Said bag is now the bed of my new kit­ten, Nini, which I adopt­ed mon­day (but that's an­oth­er sto­ry).

UP­DATE: Some­one who was there re­mind­ed me that I al­so got a box con­tain­ing a fair­ly nice tukey sand­wich, a brown­ie, and a small bot­tle of co­ca co­la, so, thank you, Mi­crosoft!

And no, I did­n't have to sign any­thing to get the sand­wich, not a NDA, not a li­cense, and no, it was­n't wrapped in a bag say­ing "if you open this bag you agree..."

What is flexibility

Ok, a rant.

A word you see a lot on the free soft­ware (what­ev­er) cir­cles, is flex­i­bil­i­ty.

In par­tic­u­lar, peo­ple al­ways like to say how a cer­tain pro­gram, or op­er­at­ing sys­tem, is flex­i­ble.

For ex­am­ple, some peo­ple say gen­too (or GNOME, or KDE, or fvwm) is flex­i­ble.

Poor mis­guid­ed soul­s. They should say they are con­fig­urable.

Flex­i­ble does­n't mean con­fig­urable!

A flex­i­ble pro­gram will han­dle many dif­fer­ent con­di­tions with­out us­er in­ter­ven­tion (or with min­i­mal in­ter­ven­tion). The metaphore is that flex­i­ble ob­jects are bent with min­i­mal force.

Kudzu (or Knop­pix's hw­con­fig) is flex­i­ble.

Re­com­pil­ing your ker­nel to stat­i­cal­ly link a new driv­er is in­flex­i­ble.

If you think that just be­cause you can man­u­al­ly re­con­fig­ure your sys­tem in­to a bazil­lion dif­fer­ent con­fig­u­ra­tions, your sys­tem is flex­i­ble, then you sure­ly agree that mar­ble is flex­i­ble.

Af­ter al­l, you can turn mar­ble in­to many dif­fer­ent stat­ues, all dif­fer­en­t!

No, sil­ly put­ty is flex­i­ble, be­cause you can shape it in­to dif­fer­ent forms eas­i­ly and quick­ly and with lit­tle ef­fort.

If in or­der to change the ink set­tings on your print­er you need to cre­ate a new print­ing queue, or print to a file and per­form a mag­ic in­can­ta­tion with a .ps file, your print­ing sys­tem is not flex­i­ble.

In fac­t, the on­ly re­mote­ly flex­i­ble print­ing sys­tem on Lin­ux is CUP­S. The rest are rigid, in­flex­i­ble and bad at their work (at least the ones I know).

If in or­der to ac­cess a de­vice some­one tries to use you have to re­con­fig­ure your sys­tem, or down­load more stuff, or hunt for a driver, or re­build your ker­nel, or re­com­pile ap­pli­ca­tion­s, your sys­tem is bro­ken.

If you think that your sys­tem is flex­i­ble just be­cause af­ter ap­ply­ing force to your sys­tem it per­form­s, you are wrong. Your sys­tem is rigid, and you are the flex­i­ble buf­fer that is adapt­ing, it's like a bake­lite rod wrapped in rub­ber­foam. And you are the foam.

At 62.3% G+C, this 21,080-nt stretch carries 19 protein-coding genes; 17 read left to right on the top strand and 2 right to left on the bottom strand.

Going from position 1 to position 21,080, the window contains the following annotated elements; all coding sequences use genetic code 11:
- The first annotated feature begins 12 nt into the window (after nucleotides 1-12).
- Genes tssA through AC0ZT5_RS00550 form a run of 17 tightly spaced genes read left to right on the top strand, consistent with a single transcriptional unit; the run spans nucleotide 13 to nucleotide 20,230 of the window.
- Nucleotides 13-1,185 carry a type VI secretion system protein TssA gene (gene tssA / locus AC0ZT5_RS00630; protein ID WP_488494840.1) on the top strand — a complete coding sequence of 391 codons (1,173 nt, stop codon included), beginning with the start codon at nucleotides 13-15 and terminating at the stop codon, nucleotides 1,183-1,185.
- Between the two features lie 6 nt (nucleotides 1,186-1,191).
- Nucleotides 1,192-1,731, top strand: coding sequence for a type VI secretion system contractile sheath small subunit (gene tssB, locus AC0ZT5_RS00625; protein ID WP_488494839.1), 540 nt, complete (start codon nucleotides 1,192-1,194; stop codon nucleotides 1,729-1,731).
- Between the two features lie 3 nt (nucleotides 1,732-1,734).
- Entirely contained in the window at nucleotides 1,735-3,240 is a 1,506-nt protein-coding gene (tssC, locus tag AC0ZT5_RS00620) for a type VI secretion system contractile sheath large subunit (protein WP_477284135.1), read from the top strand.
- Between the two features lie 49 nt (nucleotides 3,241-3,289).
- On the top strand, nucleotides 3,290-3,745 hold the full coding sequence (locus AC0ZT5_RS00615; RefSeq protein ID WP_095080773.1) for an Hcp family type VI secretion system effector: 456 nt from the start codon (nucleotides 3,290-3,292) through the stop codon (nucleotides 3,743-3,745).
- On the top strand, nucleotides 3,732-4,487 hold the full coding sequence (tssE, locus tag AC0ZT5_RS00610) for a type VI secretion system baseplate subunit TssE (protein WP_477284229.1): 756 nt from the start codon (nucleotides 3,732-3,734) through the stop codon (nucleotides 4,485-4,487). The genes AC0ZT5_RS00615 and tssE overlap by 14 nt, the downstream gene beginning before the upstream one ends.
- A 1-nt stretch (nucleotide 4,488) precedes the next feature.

You know, when you take an in­flex­i­ble ob­ject and you try to make it adapt to some­thing, it breaks. That's why in­flex­i­ble soft­ware is bro­ken so of­ten.

Since al­most ev­ery­one has this sil­ly idea about what flex­i­ble mean­s, I will prob­a­bly start us­ing mal­leable or plas­tic in­stead.

Thank you very much, try the veal, I'll be here un­til thurs­day.

The Roberto KDE Show

I will be speak­ing at the Primer Con­gre­so Na­cional de Soft­ware Li­bre on May 27th, at 15:00.

Now, I am not all that thrilled about it, since it's a com­mer­cial event and I am not get­ting any mon­ey for it, but it's a chance to show KDE, and I am a pret­ty good de­mo guy.

How­ev­er, look at the spon­sor list: IB­M, HP, Sun, Nov­el­l, and Mi­cro­soft.

Yeah, Mi­cro­soft.

So, I did whine a lit­tle to the or­ga­niz­er­s, about how this was not ex­act­ly a free soft­ware even­t, and that I did­n't just speak for free for any­one who asked me.

Well, they told me that the spon­sors pay, but it's a free soft­ware even­t, and that I am im­por­tant for the even­t, as a mem­ber of the free soft­ware move­men­t, or what­ev­er.

Ok, since it's like all oth­er free soft­ware events, I am now con­sid­er­ing wardrobe.

Jeans and T-Shirt is an ob­vi­ous choice. I use that even on com­mer­cial events.

But... what t-shirt? Here's one good can­di­date.

I spe­cial­ly like the "KILL BIL­L" mod­el be­cause it shows my com­bined ad­mi­ra­tion for Lin­ux And Quentin Taranti­no.

Too bad I can't or­der a t-shirt from North Amer­i­ca. I will have to gimp it, hope they don't mind!